Who will cry for her?

for mezzo-soprano and guitar

This text was written by Rev. Kathleen W. Haynes in April 2020, after she officiated a
funeral which, due to COVID-19 restrictions, was sparsely attended and socially-distanced. During this time, mourners are compelled to find ways to connect with loved ones without the traditional practice of physically gathering together.

Vocal range: G3–D5. Arrangements for other voice types and piano are in progress.

Watch the Bowers Fader Duo performing Who will cry for her?:

I only learned of her death the evening before.
I made a few phone calls out in the drizzle in the backyard
because I don’t have good reception in my home.
I prayed over the phone with someone as the church bells rang next door,
drowning out my words
and as I said “Amen” my voice began to break.
I loved her but I hadn’t seen her in months.
And I wept for her.

The next morning, I woke to memories of her.
She and I had talked about this day.
It wasn’t much of what I wanted for her.
But I was there. Her friend was there.
Her daughter and granddaughter were there.
There were almost more people from the funeral home than those to say goodbye.

I was able to sing.
The song she said many times she wanted at her funeral.
And after we committed her body to the ground and I gave the benediction,
I began to cry again.
This was something I had been trained not to do.
Something lectured against, something said to be selfish.
But the words, “Who will cry for her?” rang clear in my mind and heart.
I have learned over the years that sometimes it is I
who needs to give grief permission to be here.
“Who will cry for her?”
I will cry for her.
I will cry for her as one who loved her.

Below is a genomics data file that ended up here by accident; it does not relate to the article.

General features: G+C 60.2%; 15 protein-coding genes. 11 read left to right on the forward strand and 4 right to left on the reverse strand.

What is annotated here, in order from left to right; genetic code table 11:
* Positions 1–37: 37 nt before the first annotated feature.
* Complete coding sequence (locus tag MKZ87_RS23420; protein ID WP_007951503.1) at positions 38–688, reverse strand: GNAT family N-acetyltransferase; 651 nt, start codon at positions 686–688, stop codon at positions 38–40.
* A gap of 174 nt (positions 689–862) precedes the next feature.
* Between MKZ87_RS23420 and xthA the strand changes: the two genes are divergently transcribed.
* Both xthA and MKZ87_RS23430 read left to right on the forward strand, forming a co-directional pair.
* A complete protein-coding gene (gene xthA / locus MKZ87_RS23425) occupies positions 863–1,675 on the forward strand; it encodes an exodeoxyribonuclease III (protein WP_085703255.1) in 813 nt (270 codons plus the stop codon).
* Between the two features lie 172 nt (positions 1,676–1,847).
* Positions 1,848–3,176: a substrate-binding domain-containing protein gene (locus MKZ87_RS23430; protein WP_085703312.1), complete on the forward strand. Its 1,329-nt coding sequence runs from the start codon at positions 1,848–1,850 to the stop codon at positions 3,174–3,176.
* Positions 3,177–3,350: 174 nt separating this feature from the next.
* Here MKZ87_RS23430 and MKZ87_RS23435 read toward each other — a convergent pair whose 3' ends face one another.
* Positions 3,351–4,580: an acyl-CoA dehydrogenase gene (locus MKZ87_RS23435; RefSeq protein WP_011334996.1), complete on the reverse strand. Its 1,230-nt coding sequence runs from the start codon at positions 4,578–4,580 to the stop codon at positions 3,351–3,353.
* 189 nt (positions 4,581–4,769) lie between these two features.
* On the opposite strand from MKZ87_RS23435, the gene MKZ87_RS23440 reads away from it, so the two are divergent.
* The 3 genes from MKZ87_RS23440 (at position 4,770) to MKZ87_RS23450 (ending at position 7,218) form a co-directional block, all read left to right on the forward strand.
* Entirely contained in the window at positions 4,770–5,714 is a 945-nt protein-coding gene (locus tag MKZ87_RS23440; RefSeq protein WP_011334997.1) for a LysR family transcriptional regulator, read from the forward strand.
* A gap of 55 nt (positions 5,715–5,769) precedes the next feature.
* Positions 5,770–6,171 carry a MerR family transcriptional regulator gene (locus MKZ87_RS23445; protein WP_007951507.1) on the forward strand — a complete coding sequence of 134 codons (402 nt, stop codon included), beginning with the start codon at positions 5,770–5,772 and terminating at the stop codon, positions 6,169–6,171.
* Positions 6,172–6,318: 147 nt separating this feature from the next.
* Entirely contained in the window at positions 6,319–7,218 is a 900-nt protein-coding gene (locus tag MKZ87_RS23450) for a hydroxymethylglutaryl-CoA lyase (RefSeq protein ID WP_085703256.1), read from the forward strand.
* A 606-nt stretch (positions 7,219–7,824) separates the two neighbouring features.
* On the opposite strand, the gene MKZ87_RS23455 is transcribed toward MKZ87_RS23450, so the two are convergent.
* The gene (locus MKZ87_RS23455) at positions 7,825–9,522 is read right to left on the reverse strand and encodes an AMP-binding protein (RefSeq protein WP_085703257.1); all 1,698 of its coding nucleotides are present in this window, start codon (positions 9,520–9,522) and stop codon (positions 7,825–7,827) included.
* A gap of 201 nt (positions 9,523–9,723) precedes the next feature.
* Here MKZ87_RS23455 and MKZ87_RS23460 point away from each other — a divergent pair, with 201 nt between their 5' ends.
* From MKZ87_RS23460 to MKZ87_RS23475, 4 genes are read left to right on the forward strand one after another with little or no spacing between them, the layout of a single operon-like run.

I will cry for all those who because of this bizarre day and age cannot be present at her burial.
“Who will cry for her?”
I will cry for her.
And as I cried, my eyes met her granddaughter’s eyes.
We could not embrace, we could not stand close, but we could both cry.

On Being Interrupted

for mezzo-soprano and guitar

For decades, studies have documented that men interrupt women who are speaking, particularly in the workplace, with much higher frequency than they interrupt other men (or than women interrupt anyone).* There are many theories as to why this may be and how to remedy it, but the incidence of interruption does not seem to have changed much over the years. This piece lists some of the tactics “experts” recommend women use to avoid being interrupted. Continue reading 

May: Green-wood Cemetery

for soprano and viola

This piece was inspired by Brooklyn’s Green-Wood Cemetery, 478 acres of natural beauty, history, and sculpture. The site of the 1776 Battle of Long Island, the cemetery now features four glacial ponds and thousands of trees (including some of Brooklyn’s oldest), sheltering an astounding variety of resident and migrating birds. Continue reading 

January: Brin’s Mesa

for soprano and violin

This piece was inspired by a site in Arizona’s Red Rock Secret Mountain Wilderness, where in 2006 a campfire triggered the devastation of 4,000 acres. Continue reading 

Testing the Second Breath

for flute and bassoon with fixed media

Testing the Second Breath refers to the maxim that half the Earth’s oxygen is generated by marine life. “Take two breaths,” conservationists say. “The second comes from the ocean.” Continue reading 

Выздоровление (Recovery)

for soprano or mezzo-soprano and piano

This pieces is available in two transpositions for high (range C4–G#5) and low (B♭3–F#5) voices. The score can be purchased from Gumroad (US Letter PDFs only). View a score sample of the low voice version.

Watch soprano Abigail Chapman and pianist Fang-Yi Chu performing the high voice version:

Text in Russian by K. N. Batyushkov Continue reading 

Sisters Face West

for violin and violoncello

This piece was inspired by two sisters dealing with the loss of a loved one. Each instrument represents one of the sisters, who initially have very different attitudes and cannot communicate with each other. As the piece progresses the two lines interact, working through various stages of grief together.
Continue reading